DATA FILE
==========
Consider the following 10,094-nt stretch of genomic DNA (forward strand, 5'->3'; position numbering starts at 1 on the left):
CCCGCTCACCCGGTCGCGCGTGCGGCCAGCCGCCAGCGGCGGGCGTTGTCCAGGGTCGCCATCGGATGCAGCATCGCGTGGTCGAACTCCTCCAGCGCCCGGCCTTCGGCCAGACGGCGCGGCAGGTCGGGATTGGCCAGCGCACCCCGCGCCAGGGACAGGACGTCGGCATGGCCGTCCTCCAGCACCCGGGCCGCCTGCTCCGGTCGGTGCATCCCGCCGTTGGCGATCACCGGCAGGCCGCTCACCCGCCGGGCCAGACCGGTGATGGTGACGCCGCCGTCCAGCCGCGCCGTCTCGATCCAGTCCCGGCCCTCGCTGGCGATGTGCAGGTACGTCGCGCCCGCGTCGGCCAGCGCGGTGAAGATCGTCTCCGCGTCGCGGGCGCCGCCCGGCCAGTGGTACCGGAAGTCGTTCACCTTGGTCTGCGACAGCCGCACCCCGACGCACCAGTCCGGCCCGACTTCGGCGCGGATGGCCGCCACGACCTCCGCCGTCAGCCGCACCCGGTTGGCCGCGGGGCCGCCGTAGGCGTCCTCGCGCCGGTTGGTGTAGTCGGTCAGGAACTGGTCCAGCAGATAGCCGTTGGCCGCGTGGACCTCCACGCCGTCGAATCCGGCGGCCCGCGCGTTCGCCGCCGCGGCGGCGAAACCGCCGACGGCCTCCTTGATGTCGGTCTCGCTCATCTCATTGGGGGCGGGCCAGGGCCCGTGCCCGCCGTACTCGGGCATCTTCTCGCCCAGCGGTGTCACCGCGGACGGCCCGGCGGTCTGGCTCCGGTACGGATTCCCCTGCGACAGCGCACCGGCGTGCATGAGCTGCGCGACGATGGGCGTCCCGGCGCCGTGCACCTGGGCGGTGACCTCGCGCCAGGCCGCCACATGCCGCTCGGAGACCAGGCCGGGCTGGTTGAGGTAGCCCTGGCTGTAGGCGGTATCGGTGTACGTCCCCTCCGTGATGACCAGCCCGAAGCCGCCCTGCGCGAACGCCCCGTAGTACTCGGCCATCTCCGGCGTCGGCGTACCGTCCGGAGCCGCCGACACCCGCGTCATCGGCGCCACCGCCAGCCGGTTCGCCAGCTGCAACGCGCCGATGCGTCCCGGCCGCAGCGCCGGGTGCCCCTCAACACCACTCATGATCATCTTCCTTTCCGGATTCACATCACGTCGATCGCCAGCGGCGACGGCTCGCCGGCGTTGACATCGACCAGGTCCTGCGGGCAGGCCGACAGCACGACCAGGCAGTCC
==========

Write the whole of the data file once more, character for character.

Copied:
Consider the following 10,094-nt stretch of genomic DNA (forward strand, 5'->3'; position numbering starts at 1 on the left):
CCCGCTCACCCGGTCGCGCGTGCGGCCAGCCGCCAGCGGCGGGCGTTGTCCAGGGTCGCCATCGGATGCAGCATCGCGTGGTCGAACTCCTCCAGCGCCCGGCCTTCGGCCAGACGGCGCGGCAGGTCGGGATTGGCCAGCGCACCCCGCGCCAGGGACAGGACGTCGGCATGGCCGTCCTCCAGCACCCGGGCCGCCTGCTCCGGTCGGTGCATCCCGCCGTTGGCGATCACCGGCAGGCCGCTCACCCGCCGGGCCAGACCGGTGATGGTGACGCCGCCGTCCAGCCGCGCCGTCTCGATCCAGTCCCGGCCCTCGCTGGCGATGTGCAGGTACGTCGCGCCCGCGTCGGCCAGCGCGGTGAAGATCGTCTCCGCGTCGCGGGCGCCGCCCGGCCAGTGGTACCGGAAGTCGTTCACCTTGGTCTGCGACAGCCGCACCCCGACGCACCAGTCCGGCCCGACTTCGGCGCGGATGGCCGCCACGACCTCCGCCGTCAGCCGCACCCGGTTGGCCGCGGGGCCGCCGTAGGCGTCCTCGCGCCGGTTGGTGTAGTCGGTCAGGAACTGGTCCAGCAGATAGCCGTTGGCCGCGTGGACCTCCACGCCGTCGAATCCGGCGGCCCGCGCGTTCGCCGCCGCGGCGGCGAAACCGCCGACGGCCTCCTTGATGTCGGTCTCGCTCATCTCATTGGGGGCGGGCCAGGGCCCGTGCCCGCCGTACTCGGGCATCTTCTCGCCCAGCGGTGTCACCGCGGACGGCCCGGCGGTCTGGCTCCGGTACGGATTCCCCTGCGACAGCGCACCGGCGTGCATGAGCTGCGCGACGATGGGCGTCCCGGCGCCGTGCACCTGGGCGGTGACCTCGCGCCAGGCCGCCACATGCCGCTCGGAGACCAGGCCGGGCTGGTTGAGGTAGCCCTGGCTGTAGGCGGTATCGGTGTACGTCCCCTCCGTGATGACCAGCCCGAAGCCGCCCTGCGCGAACGCCCCGTAGTACTCGGCCATCTCCGGCGTCGGCGTACCGTCCGGAGCCGCCGACACCCGCGTCATCGGCGCCACCGCCAGCCGGTTCGCCAGCTGCAACGCGCCGATGCGTCCCGGCCGCAGCGCCGGGTGCCCCTCAACACCACTCATGATCATCTTCCTTTCCGGATTCACATCACGTCGATCGCCAGCGGCGACGGCTCGCCGGCGTTGACATCGACCAGGTCCTGCGGGCAGGCCGACAGCACGACCAGGCAGTCC